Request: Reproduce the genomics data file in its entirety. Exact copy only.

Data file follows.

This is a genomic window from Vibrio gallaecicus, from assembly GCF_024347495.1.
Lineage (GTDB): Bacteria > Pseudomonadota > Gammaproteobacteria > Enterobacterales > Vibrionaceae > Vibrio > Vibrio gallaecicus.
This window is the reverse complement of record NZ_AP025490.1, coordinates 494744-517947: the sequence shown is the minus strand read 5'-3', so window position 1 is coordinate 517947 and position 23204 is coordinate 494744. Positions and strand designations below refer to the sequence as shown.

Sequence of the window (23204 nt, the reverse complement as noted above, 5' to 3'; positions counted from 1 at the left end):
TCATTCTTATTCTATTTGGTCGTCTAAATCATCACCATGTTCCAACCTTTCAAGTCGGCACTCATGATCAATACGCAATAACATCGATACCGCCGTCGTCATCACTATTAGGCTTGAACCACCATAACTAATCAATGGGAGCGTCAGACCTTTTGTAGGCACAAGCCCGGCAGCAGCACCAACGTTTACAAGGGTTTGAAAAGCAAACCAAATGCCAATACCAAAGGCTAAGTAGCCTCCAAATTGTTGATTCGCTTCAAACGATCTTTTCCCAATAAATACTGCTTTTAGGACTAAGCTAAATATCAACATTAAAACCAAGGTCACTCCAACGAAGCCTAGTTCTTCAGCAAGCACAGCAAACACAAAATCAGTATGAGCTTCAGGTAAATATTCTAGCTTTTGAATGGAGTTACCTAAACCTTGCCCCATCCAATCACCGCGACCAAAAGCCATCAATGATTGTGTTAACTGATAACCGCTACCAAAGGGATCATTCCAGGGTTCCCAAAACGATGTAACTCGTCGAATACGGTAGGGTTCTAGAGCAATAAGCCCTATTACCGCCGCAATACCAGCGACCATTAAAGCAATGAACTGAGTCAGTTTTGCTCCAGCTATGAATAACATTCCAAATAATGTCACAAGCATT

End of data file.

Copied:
This is a genomic window from Vibrio gallaecicus, from assembly GCF_024347495.1.
Lineage (GTDB): Bacteria > Pseudomonadota > Gammaproteobacteria > Enterobacterales > Vibrionaceae > Vibrio > Vibrio gallaecicus.
This window is the reverse complement of record NZ_AP025490.1, coordinates 494744-517947: the sequence shown is the minus strand read 5'-3', so window position 1 is coordinate 517947 and position 23204 is coordinate 494744. Positions and strand designations below refer to the sequence as shown.

Sequence of the window (23204 nt, the reverse complement as noted above, 5' to 3'; positions counted from 1 at the left end):
TCATTCTTATTCTATTTGGTCGTCTAAATCATCACCATGTTCCAACCTTTCAAGTCGGCACTCATGATCAATACGCAATAACATCGATACCGCCGTCGTCATCACTATTAGGCTTGAACCACCATAACTAATCAATGGGAGCGTCAGACCTTTTGTAGGCACAAGCCCGGCAGCAGCACCAACGTTTACAAGGGTTTGAAAAGCAAACCAAATGCCAATACCAAAGGCTAAGTAGCCTCCAAATTGTTGATTCGCTTCAAACGATCTTTTCCCAATAAATACTGCTTTTAGGACTAAGCTAAATATCAACATTAAAACCAAGGTCACTCCAACGAAGCCTAGTTCTTCAGCAAGCACAGCAAACACAAAATCAGTATGAGCTTCAGGTAAATATTCTAGCTTTTGAATGGAGTTACCTAAACCTTGCCCCATCCAATCACCGCGACCAAAAGCCATCAATGATTGTGTTAACTGATAACCGCTACCAAAGGGATCATTCCAGGGTTCCCAAAACGATGTAACTCGTCGAATACGGTAGGGTTCTAGAGCAATAAGCCCTATTACCGCCGCAATACCAGCGACCATTAAAGCAATGAACTGAGTCAGTTTTGCTCCAGCTATGAATAACATTCCAAATAATGTCACAAGCATT